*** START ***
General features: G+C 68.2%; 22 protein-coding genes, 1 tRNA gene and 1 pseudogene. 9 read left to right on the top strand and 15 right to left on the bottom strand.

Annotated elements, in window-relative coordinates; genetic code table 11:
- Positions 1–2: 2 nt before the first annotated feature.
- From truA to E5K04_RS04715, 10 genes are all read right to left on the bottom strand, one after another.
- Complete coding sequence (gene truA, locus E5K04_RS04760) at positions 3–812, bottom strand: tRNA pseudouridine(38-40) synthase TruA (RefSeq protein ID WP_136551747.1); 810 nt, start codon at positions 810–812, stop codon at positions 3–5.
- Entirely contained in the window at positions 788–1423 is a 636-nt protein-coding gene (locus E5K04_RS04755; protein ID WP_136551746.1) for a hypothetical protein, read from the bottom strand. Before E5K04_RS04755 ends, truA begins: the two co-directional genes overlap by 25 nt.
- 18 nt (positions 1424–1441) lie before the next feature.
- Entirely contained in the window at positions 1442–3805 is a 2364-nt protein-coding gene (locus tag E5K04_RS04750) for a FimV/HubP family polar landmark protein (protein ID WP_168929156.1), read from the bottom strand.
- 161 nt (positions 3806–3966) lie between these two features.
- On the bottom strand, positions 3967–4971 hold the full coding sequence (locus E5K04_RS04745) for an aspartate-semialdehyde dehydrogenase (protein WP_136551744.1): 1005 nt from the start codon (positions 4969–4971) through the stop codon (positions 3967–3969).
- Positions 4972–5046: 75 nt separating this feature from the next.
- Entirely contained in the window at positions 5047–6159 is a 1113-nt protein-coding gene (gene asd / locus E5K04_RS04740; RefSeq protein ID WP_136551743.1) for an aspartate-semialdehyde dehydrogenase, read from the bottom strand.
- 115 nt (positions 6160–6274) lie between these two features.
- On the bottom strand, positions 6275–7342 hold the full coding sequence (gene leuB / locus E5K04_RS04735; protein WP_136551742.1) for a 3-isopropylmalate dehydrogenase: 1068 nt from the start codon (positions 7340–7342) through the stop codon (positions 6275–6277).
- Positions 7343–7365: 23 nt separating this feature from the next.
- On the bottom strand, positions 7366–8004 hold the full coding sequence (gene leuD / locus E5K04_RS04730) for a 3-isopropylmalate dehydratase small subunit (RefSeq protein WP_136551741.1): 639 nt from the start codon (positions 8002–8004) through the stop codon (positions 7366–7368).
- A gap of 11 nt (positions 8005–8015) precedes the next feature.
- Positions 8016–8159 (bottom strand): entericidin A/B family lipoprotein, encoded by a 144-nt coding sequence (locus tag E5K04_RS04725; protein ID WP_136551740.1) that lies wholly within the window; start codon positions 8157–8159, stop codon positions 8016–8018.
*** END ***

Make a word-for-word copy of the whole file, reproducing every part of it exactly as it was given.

General features: G+C 68.2%; 22 protein-coding genes, 1 tRNA gene and 1 pseudogene. 9 read left to right on the top strand and 15 right to left on the bottom strand.

Annotated elements, in window-relative coordinates; genetic code table 11:
- Positions 1–2: 2 nt before the first annotated feature.
- From truA to E5K04_RS04715, 10 genes are all read right to left on the bottom strand, one after another.
- Complete coding sequence (gene truA, locus E5K04_RS04760) at positions 3–812, bottom strand: tRNA pseudouridine(38-40) synthase TruA (RefSeq protein ID WP_136551747.1); 810 nt, start codon at positions 810–812, stop codon at positions 3–5.
- Entirely contained in the window at positions 788–1423 is a 636-nt protein-coding gene (locus E5K04_RS04755; protein ID WP_136551746.1) for a hypothetical protein, read from the bottom strand. Before E5K04_RS04755 ends, truA begins: the two co-directional genes overlap by 25 nt.
- 18 nt (positions 1424–1441) lie before the next feature.
- Entirely contained in the window at positions 1442–3805 is a 2364-nt protein-coding gene (locus tag E5K04_RS04750) for a FimV/HubP family polar landmark protein (protein ID WP_168929156.1), read from the bottom strand.
- 161 nt (positions 3806–3966) lie between these two features.
- On the bottom strand, positions 3967–4971 hold the full coding sequence (locus E5K04_RS04745) for an aspartate-semialdehyde dehydrogenase (protein WP_136551744.1): 1005 nt from the start codon (positions 4969–4971) through the stop codon (positions 3967–3969).
- Positions 4972–5046: 75 nt separating this feature from the next.
- Entirely contained in the window at positions 5047–6159 is a 1113-nt protein-coding gene (gene asd / locus E5K04_RS04740; RefSeq protein ID WP_136551743.1) for an aspartate-semialdehyde dehydrogenase, read from the bottom strand.
- 115 nt (positions 6160–6274) lie between these two features.
- On the bottom strand, positions 6275–7342 hold the full coding sequence (gene leuB / locus E5K04_RS04735; protein WP_136551742.1) for a 3-isopropylmalate dehydrogenase: 1068 nt from the start codon (positions 7340–7342) through the stop codon (positions 6275–6277).
- Positions 7343–7365: 23 nt separating this feature from the next.
- On the bottom strand, positions 7366–8004 hold the full coding sequence (gene leuD / locus E5K04_RS04730) for a 3-isopropylmalate dehydratase small subunit (RefSeq protein WP_136551741.1): 639 nt from the start codon (positions 8002–8004) through the stop codon (positions 7366–7368).
- A gap of 11 nt (positions 8005–8015) precedes the next feature.
- Positions 8016–8159 (bottom strand): entericidin A/B family lipoprotein, encoded by a 144-nt coding sequence (locus tag E5K04_RS04725; protein ID WP_136551740.1) that lies wholly within the window; start codon positions 8157–8159, stop codon positions 8016–8018.